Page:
Categories: Choose your WoW, Coaching, Continuous Improvement, goal-driven, process improvement, Scheduled Workshops, Stakeholders, Teams
In my experience in running dozens of process tailoring workshops, over several years, with of teams of every shape size and experience level and in different organizations, the most recurring comment is that the workshops “revealed all kinds of options we didn’t even realize were options!” Although almost always a bit of a hard sell at the outset, I have yet to work with a team unable to quickly grasp and appreciate the value of these activities.
I had to do quite a bit of experimenting in order to get the timing and content of the workshops right – and learned over time that success is also predicated on knowing whom to include when. My first attempts were gruelling, close-to-full day affairs with entire teams in attendance, held at or close to project kickoff. Though transparent and inclusive, to my surprise this approach was actually deemed a waste of their time by many team members, especially those whose contribution would occur primarily in the construction phase. First lesson learned – A technical team lead, architect or senior developer can actually stand in for most of the developers in the early stages. I find it helpful to always bear in mind what George Dinwiddie (http://www.velocitypartners.net/blog/2014/02/11/the-3-amigos-in-agile-teams/) dubbed “the 3 amigos” in determining who needs to attend a process tailoring session. Be it at inception, construction, or even in transition, you need to tailor not only the processes, but also the attendance of the workshop in order to ensure you have the right mix of people, with the right collaborative mindset, to cover issues pertaining to 1) the business problem being addressed 2) the potential technical solutions to that business problem and 3) the processes (both team and organizational) that will enable the work to be carried out.
My second lesson learned pertained to the format and presentation of the process blades themselves. I found that simply working from the published process maps was insufficient, as we ran into onerous issues around how to best record the WoW choices teams were making. I eventually reproduced the entire process blade library in a spreadsheet format, with columns for comments. This seemingly innocuous administrative step quickly ushered in the third lesson learned – the sessions can be used not merely to document an immediate WoW decision, but also to identify future, more “mature” aspirational choices which the team can set as goals over a specified time period.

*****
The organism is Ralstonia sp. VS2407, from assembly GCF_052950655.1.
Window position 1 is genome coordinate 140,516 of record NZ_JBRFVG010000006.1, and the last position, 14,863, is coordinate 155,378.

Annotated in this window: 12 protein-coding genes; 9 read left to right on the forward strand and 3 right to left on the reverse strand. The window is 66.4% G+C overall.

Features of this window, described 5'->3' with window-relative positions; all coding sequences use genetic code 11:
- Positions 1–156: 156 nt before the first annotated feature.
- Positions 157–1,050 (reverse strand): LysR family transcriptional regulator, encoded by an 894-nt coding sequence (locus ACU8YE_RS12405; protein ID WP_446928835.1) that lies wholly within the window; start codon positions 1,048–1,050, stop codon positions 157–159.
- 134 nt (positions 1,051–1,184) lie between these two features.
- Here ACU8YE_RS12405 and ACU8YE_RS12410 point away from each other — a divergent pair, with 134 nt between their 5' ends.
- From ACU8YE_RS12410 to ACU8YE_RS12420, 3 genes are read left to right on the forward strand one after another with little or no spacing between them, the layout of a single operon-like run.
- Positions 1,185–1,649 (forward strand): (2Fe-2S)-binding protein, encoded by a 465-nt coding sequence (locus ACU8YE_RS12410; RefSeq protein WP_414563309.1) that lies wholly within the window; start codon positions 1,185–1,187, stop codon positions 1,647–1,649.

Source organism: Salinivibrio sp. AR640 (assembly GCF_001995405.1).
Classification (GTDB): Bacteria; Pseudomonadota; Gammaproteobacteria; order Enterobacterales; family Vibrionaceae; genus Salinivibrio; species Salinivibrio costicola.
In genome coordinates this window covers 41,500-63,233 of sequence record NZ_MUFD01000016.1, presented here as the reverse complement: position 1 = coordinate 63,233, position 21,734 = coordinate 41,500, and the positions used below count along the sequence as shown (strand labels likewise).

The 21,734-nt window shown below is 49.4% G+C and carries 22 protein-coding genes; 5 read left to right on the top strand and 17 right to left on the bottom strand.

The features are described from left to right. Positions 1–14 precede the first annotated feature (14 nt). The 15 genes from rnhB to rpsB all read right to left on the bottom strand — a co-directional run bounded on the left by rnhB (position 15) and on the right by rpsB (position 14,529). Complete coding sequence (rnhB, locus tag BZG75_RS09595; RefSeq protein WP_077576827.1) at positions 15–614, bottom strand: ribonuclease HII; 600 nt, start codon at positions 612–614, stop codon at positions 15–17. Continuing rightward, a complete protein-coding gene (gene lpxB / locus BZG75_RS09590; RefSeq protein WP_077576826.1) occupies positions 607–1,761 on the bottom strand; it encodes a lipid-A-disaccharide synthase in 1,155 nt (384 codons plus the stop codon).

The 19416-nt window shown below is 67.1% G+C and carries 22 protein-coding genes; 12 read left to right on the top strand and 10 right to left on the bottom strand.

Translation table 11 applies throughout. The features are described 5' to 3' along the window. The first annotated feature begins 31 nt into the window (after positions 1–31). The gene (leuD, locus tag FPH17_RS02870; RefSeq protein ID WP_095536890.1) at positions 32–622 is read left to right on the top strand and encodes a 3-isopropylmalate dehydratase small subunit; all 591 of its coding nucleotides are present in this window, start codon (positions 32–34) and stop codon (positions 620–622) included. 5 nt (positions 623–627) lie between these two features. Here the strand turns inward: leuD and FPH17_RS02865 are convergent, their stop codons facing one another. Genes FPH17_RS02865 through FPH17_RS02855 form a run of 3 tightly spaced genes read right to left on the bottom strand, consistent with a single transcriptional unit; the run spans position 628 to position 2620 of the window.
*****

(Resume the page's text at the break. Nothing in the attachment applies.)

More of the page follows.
A fourth lesson learned, and one that was also enabled by using a simple spreadsheet tool, is that it became far easier to Align with Enterprise Direction. By “locking down” enterprise-level process choices across all the blades where applicable, a lot of potentially fruitless (at that point in time) discussion was saved for many a team. No use in discussing test automation strategies to death for instance in divisions still completely relying on manual tests, or at the opposite end of the spectrum, teams endowed with high-performing, well-integrated CI/CD environments. This is a large part of what DA calls self-organization within appropriate governance.
The fifth and final major lesson learned was to never start from a blank slate if at all possible. I would typically show up at a team’s first process tailoring workshop with a pre-filled version from another team facing somewhat similar challenges (the identifying data being scrubbed so they could not identify the previous team). I would then challenge the new team to reflect on the choices and determine whether they made sense for their own context. This also saved time and effort, as there are recurring themes and common challenges within organizations that all teams face.
Here’s an important note on determining participation – Ultimately, the teams themselves are the best arbiters of who should attend the sessions at varying stages of advancement. Allowing this will typically result in a bit of initial over participation, followed by under participation (especially is the pressure is on to get “real” work done!) – the key as facilitator is to coax the team back into balanced participation, and to lobby the organization for the necessary support in freeing people up. The support will become easier and easier to obtain as the benefits of allowing teams to choose their WoW become apparent.
Finally, be prepared for surprises. I once ran through the Program process blade with a team, only to have them come to the realization that … they weren’t really a Program! Which was actually a good thing as it helped avoid introducing a considerable amount of overhead, particularly in the area of program-level KPIs.